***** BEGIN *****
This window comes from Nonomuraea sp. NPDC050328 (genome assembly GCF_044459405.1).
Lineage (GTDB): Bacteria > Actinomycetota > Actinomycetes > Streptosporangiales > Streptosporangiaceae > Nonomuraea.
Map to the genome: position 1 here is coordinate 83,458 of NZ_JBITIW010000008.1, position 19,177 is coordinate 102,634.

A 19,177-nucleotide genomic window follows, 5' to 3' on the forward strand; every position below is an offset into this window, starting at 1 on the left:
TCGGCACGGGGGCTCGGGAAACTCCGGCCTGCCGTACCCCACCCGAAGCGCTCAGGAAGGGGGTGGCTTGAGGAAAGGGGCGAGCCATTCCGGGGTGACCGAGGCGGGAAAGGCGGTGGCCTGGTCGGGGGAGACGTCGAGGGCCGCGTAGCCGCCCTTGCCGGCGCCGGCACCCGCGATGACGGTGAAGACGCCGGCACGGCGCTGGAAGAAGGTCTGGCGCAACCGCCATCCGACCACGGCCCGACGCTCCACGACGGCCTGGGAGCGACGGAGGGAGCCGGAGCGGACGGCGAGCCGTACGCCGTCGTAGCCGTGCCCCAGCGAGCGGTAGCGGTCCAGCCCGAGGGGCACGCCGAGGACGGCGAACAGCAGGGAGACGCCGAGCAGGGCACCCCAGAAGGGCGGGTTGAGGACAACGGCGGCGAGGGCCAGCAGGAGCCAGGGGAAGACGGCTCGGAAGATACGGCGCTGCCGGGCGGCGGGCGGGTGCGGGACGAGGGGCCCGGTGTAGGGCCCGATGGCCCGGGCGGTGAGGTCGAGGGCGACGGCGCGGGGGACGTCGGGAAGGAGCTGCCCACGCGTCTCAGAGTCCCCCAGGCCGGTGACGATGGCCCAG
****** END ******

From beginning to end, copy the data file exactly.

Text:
This window comes from Nonomuraea sp. NPDC050328 (genome assembly GCF_044459405.1).
Lineage (GTDB): Bacteria > Actinomycetota > Actinomycetes > Streptosporangiales > Streptosporangiaceae > Nonomuraea.
Map to the genome: position 1 here is coordinate 83,458 of NZ_JBITIW010000008.1, position 19,177 is coordinate 102,634.

A 19,177-nucleotide genomic window follows, 5' to 3' on the forward strand; every position below is an offset into this window, starting at 1 on the left:
TCGGCACGGGGGCTCGGGAAACTCCGGCCTGCCGTACCCCACCCGAAGCGCTCAGGAAGGGGGTGGCTTGAGGAAAGGGGCGAGCCATTCCGGGGTGACCGAGGCGGGAAAGGCGGTGGCCTGGTCGGGGGAGACGTCGAGGGCCGCGTAGCCGCCCTTGCCGGCGCCGGCACCCGCGATGACGGTGAAGACGCCGGCACGGCGCTGGAAGAAGGTCTGGCGCAACCGCCATCCGACCACGGCCCGACGCTCCACGACGGCCTGGGAGCGACGGAGGGAGCCGGAGCGGACGGCGAGCCGTACGCCGTCGTAGCCGTGCCCCAGCGAGCGGTAGCGGTCCAGCCCGAGGGGCACGCCGAGGACGGCGAACAGCAGGGAGACGCCGAGCAGGGCACCCCAGAAGGGCGGGTTGAGGACAACGGCGGCGAGGGCCAGCAGGAGCCAGGGGAAGACGGCTCGGAAGATACGGCGCTGCCGGGCGGCGGGCGGGTGCGGGACGAGGGGCCCGGTGTAGGGCCCGATGGCCCGGGCGGTGAGGTCGAGGGCGACGGCGCGGGGGACGTCGGGAAGGAGCTGCCCACGCGTCTCAGAGTCCCCCAGGCCGGTGACGATGGCCCAG